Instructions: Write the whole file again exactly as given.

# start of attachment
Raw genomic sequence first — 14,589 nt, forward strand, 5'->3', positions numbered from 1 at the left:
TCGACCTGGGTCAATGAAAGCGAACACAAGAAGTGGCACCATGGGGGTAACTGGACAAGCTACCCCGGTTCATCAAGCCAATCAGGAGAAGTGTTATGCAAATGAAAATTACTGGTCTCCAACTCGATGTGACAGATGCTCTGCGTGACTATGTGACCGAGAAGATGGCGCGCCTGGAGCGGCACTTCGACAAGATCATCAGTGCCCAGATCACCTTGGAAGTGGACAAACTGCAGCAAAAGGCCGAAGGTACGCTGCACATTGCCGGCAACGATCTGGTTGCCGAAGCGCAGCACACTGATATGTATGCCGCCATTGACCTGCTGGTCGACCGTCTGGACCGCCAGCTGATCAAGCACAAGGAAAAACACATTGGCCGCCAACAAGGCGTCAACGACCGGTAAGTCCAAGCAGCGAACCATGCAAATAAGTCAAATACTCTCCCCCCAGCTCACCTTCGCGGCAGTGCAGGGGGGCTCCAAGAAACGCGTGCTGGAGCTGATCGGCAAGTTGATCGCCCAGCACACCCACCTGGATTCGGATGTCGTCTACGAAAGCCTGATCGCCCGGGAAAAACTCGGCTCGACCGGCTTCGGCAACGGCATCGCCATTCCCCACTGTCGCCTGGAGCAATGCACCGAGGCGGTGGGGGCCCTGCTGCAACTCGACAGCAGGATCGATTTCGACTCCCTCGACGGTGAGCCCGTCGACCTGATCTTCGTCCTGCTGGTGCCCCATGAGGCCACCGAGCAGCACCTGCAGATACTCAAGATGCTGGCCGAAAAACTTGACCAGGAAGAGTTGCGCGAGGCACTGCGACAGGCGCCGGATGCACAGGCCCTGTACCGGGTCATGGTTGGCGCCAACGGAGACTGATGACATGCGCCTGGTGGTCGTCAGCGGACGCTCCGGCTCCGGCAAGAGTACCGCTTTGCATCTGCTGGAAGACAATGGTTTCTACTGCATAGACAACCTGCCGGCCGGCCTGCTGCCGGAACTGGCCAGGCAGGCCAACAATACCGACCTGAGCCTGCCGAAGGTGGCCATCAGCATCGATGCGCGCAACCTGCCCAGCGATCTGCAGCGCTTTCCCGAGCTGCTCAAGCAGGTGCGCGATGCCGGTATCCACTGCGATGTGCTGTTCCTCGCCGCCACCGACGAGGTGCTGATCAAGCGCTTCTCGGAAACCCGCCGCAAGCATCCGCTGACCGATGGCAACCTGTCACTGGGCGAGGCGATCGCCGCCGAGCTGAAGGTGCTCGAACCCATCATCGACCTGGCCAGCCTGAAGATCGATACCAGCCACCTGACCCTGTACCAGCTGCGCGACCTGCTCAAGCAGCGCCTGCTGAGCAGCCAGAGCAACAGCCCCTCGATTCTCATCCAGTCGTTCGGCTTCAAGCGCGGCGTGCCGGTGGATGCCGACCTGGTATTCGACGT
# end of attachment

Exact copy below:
Raw genomic sequence first — 14,589 nt, forward strand, 5'->3', positions numbered from 1 at the left:
TCGACCTGGGTCAATGAAAGCGAACACAAGAAGTGGCACCATGGGGGTAACTGGACAAGCTACCCCGGTTCATCAAGCCAATCAGGAGAAGTGTTATGCAAATGAAAATTACTGGTCTCCAACTCGATGTGACAGATGCTCTGCGTGACTATGTGACCGAGAAGATGGCGCGCCTGGAGCGGCACTTCGACAAGATCATCAGTGCCCAGATCACCTTGGAAGTGGACAAACTGCAGCAAAAGGCCGAAGGTACGCTGCACATTGCCGGCAACGATCTGGTTGCCGAAGCGCAGCACACTGATATGTATGCCGCCATTGACCTGCTGGTCGACCGTCTGGACCGCCAGCTGATCAAGCACAAGGAAAAACACATTGGCCGCCAACAAGGCGTCAACGACCGGTAAGTCCAAGCAGCGAACCATGCAAATAAGTCAAATACTCTCCCCCCAGCTCACCTTCGCGGCAGTGCAGGGGGGCTCCAAGAAACGCGTGCTGGAGCTGATCGGCAAGTTGATCGCCCAGCACACCCACCTGGATTCGGATGTCGTCTACGAAAGCCTGATCGCCCGGGAAAAACTCGGCTCGACCGGCTTCGGCAACGGCATCGCCATTCCCCACTGTCGCCTGGAGCAATGCACCGAGGCGGTGGGGGCCCTGCTGCAACTCGACAGCAGGATCGATTTCGACTCCCTCGACGGTGAGCCCGTCGACCTGATCTTCGTCCTGCTGGTGCCCCATGAGGCCACCGAGCAGCACCTGCAGATACTCAAGATGCTGGCCGAAAAACTTGACCAGGAAGAGTTGCGCGAGGCACTGCGACAGGCGCCGGATGCACAGGCCCTGTACCGGGTCATGGTTGGCGCCAACGGAGACTGATGACATGCGCCTGGTGGTCGTCAGCGGACGCTCCGGCTCCGGCAAGAGTACCGCTTTGCATCTGCTGGAAGACAATGGTTTCTACTGCATAGACAACCTGCCGGCCGGCCTGCTGCCGGAACTGGCCAGGCAGGCCAACAATACCGACCTGAGCCTGCCGAAGGTGGCCATCAGCATCGATGCGCGCAACCTGCCCAGCGATCTGCAGCGCTTTCCCGAGCTGCTCAAGCAGGTGCGCGATGCCGGTATCCACTGCGATGTGCTGTTCCTCGCCGCCACCGACGAGGTGCTGATCAAGCGCTTCTCGGAAACCCGCCGCAAGCATCCGCTGACCGATGGCAACCTGTCACTGGGCGAGGCGATCGCCGCCGAGCTGAAGGTGCTCGAACCCATCATCGACCTGGCCAGCCTGAAGATCGATACCAGCCACCTGACCCTGTACCAGCTGCGCGACCTGCTCAAGCAGCGCCTGCTGAGCAGCCAGAGCAACAGCCCCTCGATTCTCATCCAGTCGTTCGGCTTCAAGCGCGGCGTGCCGGTGGATGCCGACCTGGTATTCGACGT